A formula for the BBL
THE PROPOSED Bangsamoro Basic Law hurdled a major obstacle last week when it passed a crucial committee in the House of Representatives. But more hurdles remain, including more committee votes in the House and continuing hearings at the Senate. Despite Malacañang’s all-out effort to convince its allies in both houses of Congress to pass the measure in time, it seems unlikely that the bill will be passed by June 10, the last day of the second regular session of the 16th Congress.
This is the bitter fruit of the ill-fated, ill-conceived raid in Mamasapano last January—and the Palace is deluding itself if it believes that its original schedule for the passage of the law, which enacts key provisions of the landmark Comprehensive Agreement on the Bangsamoro, still holds. Even if two more committee votes in the House go Malacañang’s way, it cannot expect the Senate to march in step—not after the emotional bloodletting that followed in the wake of the Mamasapano incident which killed 64 Filipinos, including 44 Special Action Force troopers, and not after the BBL came under intense, negative scrutiny.
It is still possible, of course, for reason to sway the deliberations in the Senate, back to that memorable moment in the peace negotiations when the chief government negotiator at the time spoke of the principle of “constitutional flexibility”—the bracing idea that the Constitution was a living document that allows room for legal and legislative creativity. Today, the discussion has reduced itself to the inflexible issue of whether provisions of the BBL (and therefore provisions in the peace accord that form the basis of the proposed law) are constitutional or not.
This is a battlefront where the Aquino administration is at a positional disadvantage. Despite Communications Secretary Herminio Coloma’s challenge to BBL critics to bring the matter to the Supreme Court, the very notion that the BBL will be challenged before the high court can only undermine legislative support for it.
The time has come for the administration to accept the limits of reality, and push for the approval of the proposed law through what we can call the Panganiban formula. Former chief justice Artemio Panganiban has argued in these pages that supporters of the BBL prepare for the fight ahead by also using Congress’ “constitution-amending” function, in addition to discharging its legislative function.
The Panganiban formula may lead to at least three favorable outcomes.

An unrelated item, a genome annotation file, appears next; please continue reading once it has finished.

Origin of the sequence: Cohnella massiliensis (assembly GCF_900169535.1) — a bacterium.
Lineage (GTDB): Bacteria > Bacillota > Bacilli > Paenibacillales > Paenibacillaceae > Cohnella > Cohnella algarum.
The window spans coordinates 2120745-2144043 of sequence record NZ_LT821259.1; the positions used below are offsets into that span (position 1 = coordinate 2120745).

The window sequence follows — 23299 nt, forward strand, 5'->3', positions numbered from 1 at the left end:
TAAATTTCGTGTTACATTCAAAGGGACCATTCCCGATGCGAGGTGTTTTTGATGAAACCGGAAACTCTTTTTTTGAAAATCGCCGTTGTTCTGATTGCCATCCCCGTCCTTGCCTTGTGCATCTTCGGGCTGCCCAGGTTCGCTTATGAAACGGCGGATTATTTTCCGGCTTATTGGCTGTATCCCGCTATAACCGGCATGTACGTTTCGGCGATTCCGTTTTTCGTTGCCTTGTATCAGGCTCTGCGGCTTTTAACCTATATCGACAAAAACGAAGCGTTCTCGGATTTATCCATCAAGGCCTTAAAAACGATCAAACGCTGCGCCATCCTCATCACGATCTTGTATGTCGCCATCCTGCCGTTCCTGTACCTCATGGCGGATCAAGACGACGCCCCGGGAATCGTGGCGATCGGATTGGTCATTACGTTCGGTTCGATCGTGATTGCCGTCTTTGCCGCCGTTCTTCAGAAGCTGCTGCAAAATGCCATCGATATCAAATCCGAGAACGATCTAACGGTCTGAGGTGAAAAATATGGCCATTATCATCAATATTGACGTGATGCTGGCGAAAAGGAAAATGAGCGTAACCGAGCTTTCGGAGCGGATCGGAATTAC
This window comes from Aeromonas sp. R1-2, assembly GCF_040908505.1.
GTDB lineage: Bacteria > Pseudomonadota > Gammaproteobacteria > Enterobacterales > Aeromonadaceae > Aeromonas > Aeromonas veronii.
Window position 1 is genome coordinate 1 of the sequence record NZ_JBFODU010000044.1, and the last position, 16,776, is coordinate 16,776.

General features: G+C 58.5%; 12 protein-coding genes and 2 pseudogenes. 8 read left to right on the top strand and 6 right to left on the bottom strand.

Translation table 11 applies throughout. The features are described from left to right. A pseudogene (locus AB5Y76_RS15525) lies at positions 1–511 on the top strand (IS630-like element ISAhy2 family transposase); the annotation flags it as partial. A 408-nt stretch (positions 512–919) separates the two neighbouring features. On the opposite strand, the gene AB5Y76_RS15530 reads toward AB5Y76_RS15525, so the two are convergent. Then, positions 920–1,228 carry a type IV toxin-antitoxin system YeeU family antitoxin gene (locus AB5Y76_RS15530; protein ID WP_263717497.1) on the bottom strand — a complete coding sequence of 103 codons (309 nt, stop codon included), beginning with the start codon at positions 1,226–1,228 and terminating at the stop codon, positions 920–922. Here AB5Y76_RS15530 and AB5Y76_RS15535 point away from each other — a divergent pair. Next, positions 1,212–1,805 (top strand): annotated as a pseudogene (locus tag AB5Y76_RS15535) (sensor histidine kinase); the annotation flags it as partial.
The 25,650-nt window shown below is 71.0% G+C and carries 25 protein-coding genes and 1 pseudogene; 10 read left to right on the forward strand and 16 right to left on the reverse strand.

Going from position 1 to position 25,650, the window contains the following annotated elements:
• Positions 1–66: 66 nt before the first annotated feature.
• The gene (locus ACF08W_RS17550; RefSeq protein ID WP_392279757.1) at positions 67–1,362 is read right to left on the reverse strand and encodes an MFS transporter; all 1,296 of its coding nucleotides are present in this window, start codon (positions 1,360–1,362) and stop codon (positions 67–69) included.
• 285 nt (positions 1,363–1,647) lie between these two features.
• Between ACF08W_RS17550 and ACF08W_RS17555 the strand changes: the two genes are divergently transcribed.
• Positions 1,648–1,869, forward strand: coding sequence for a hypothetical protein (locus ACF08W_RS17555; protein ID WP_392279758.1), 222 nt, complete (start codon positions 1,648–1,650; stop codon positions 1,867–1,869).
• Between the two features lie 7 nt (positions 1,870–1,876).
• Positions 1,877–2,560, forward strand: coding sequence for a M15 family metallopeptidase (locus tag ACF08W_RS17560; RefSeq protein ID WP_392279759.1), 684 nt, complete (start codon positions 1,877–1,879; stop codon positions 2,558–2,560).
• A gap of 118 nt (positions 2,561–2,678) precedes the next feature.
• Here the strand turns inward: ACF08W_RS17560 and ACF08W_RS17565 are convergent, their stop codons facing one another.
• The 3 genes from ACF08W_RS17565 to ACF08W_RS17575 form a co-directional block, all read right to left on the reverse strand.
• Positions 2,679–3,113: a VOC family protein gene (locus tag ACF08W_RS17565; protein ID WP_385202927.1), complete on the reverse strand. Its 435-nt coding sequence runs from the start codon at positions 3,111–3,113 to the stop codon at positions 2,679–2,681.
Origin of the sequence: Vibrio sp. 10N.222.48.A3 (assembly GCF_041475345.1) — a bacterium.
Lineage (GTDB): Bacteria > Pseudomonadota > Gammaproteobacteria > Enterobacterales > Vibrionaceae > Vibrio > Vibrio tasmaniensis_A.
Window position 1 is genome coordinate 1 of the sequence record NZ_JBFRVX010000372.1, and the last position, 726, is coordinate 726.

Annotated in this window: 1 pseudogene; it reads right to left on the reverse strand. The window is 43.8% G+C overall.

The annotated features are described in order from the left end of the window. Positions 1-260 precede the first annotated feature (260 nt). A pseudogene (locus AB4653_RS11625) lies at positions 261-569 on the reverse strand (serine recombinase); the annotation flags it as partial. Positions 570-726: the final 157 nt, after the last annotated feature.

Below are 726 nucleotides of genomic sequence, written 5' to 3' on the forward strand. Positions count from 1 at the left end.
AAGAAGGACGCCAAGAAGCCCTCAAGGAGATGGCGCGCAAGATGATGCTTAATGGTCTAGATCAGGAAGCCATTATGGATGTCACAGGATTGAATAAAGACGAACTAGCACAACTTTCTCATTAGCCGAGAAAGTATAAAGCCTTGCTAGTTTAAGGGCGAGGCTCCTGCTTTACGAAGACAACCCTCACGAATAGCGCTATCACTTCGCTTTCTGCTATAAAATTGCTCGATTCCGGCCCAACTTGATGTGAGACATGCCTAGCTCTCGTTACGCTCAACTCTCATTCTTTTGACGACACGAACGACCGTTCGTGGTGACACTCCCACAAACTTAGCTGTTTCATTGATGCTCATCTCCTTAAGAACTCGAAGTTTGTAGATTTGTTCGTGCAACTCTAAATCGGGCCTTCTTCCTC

“First, a constitutional amendment or revision would conclusively solve all the legal objections to the bill. True, such a route would take more time. But… the process could be speeded up by Congress by tackling its legislative function of enacting the BBL alongside its constituent function of amending the Constitution.” This outcome assumes that both chambers of Congress will be able to separately constitute themselves as constituent assemblies—a novel idea in the Philippines, but the normal route for constitutional amendments in countries like the United States.
“Second, constitutional amendments would undergo a nationwide debate and plebiscite. In contrast, the purely legislative route would subject the BBL only to a plebiscite in the autonomous region of Mindanao which would constitute the proposed Bangsamoro homeland.” Admittedly, this is not without its dangers, because Muslims in Mindanao may see in the widening of the scope of the plebiscite yet another source of grievance. But a “national plebiscite would mean a free and robust discussion and vote by the entire electorate. After all, the peace we seek is not only for the Bangsamoro but for the whole country and for all our people.”
Third, even if the BBL will be implemented by the next administration, and even assuming that the succeeding government is not as committed to the Bangsamoro ideal as the Aquino administration, “if the BBL is backed by constitutional changes, there would be no challenge to its constitutionality. Equally important, the next president would be compelled to implement the BBL in full because it would carry the mandate of the entire electorate, not just of those in the Mindanao autonomous region.”
Would that President Aquino consider the Panganiban formula, closely.
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